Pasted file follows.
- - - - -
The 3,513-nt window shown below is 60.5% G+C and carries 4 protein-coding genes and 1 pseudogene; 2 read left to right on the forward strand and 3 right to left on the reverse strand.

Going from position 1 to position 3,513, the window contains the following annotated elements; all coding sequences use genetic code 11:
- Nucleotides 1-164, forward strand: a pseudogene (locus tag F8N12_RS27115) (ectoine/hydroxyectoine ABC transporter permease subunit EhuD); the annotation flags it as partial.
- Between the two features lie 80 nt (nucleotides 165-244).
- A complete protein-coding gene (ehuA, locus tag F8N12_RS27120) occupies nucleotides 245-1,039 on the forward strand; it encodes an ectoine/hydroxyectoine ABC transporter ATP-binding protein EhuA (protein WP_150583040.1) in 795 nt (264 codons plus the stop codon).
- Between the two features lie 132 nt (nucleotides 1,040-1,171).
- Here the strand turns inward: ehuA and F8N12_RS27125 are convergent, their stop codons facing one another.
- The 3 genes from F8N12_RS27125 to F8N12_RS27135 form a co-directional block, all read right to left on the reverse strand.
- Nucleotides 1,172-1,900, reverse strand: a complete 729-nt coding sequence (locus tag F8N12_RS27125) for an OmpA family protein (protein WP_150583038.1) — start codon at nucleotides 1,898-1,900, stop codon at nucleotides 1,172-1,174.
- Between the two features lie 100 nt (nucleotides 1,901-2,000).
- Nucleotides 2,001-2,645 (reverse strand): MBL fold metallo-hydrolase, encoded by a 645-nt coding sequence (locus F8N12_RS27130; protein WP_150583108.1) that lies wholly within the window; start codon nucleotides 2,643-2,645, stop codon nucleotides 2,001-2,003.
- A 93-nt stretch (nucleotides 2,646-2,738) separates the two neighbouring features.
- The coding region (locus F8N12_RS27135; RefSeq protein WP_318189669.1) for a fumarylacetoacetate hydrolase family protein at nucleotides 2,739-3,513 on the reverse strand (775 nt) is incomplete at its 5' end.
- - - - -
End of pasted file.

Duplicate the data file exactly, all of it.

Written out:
The 3,513-nt window shown below is 60.5% G+C and carries 4 protein-coding genes and 1 pseudogene; 2 read left to right on the forward strand and 3 right to left on the reverse strand.

Going from position 1 to position 3,513, the window contains the following annotated elements; all coding sequences use genetic code 11:
- Nucleotides 1-164, forward strand: a pseudogene (locus tag F8N12_RS27115) (ectoine/hydroxyectoine ABC transporter permease subunit EhuD); the annotation flags it as partial.
- Between the two features lie 80 nt (nucleotides 165-244).
- A complete protein-coding gene (ehuA, locus tag F8N12_RS27120) occupies nucleotides 245-1,039 on the forward strand; it encodes an ectoine/hydroxyectoine ABC transporter ATP-binding protein EhuA (protein WP_150583040.1) in 795 nt (264 codons plus the stop codon).
- Between the two features lie 132 nt (nucleotides 1,040-1,171).
- Here the strand turns inward: ehuA and F8N12_RS27125 are convergent, their stop codons facing one another.
- The 3 genes from F8N12_RS27125 to F8N12_RS27135 form a co-directional block, all read right to left on the reverse strand.
- Nucleotides 1,172-1,900, reverse strand: a complete 729-nt coding sequence (locus tag F8N12_RS27125) for an OmpA family protein (protein WP_150583038.1) — start codon at nucleotides 1,898-1,900, stop codon at nucleotides 1,172-1,174.
- Between the two features lie 100 nt (nucleotides 1,901-2,000).
- Nucleotides 2,001-2,645 (reverse strand): MBL fold metallo-hydrolase, encoded by a 645-nt coding sequence (locus F8N12_RS27130; protein WP_150583108.1) that lies wholly within the window; start codon nucleotides 2,643-2,645, stop codon nucleotides 2,001-2,003.
- A 93-nt stretch (nucleotides 2,646-2,738) separates the two neighbouring features.
- The coding region (locus F8N12_RS27135; RefSeq protein WP_318189669.1) for a fumarylacetoacetate hydrolase family protein at nucleotides 2,739-3,513 on the reverse strand (775 nt) is incomplete at its 5' end.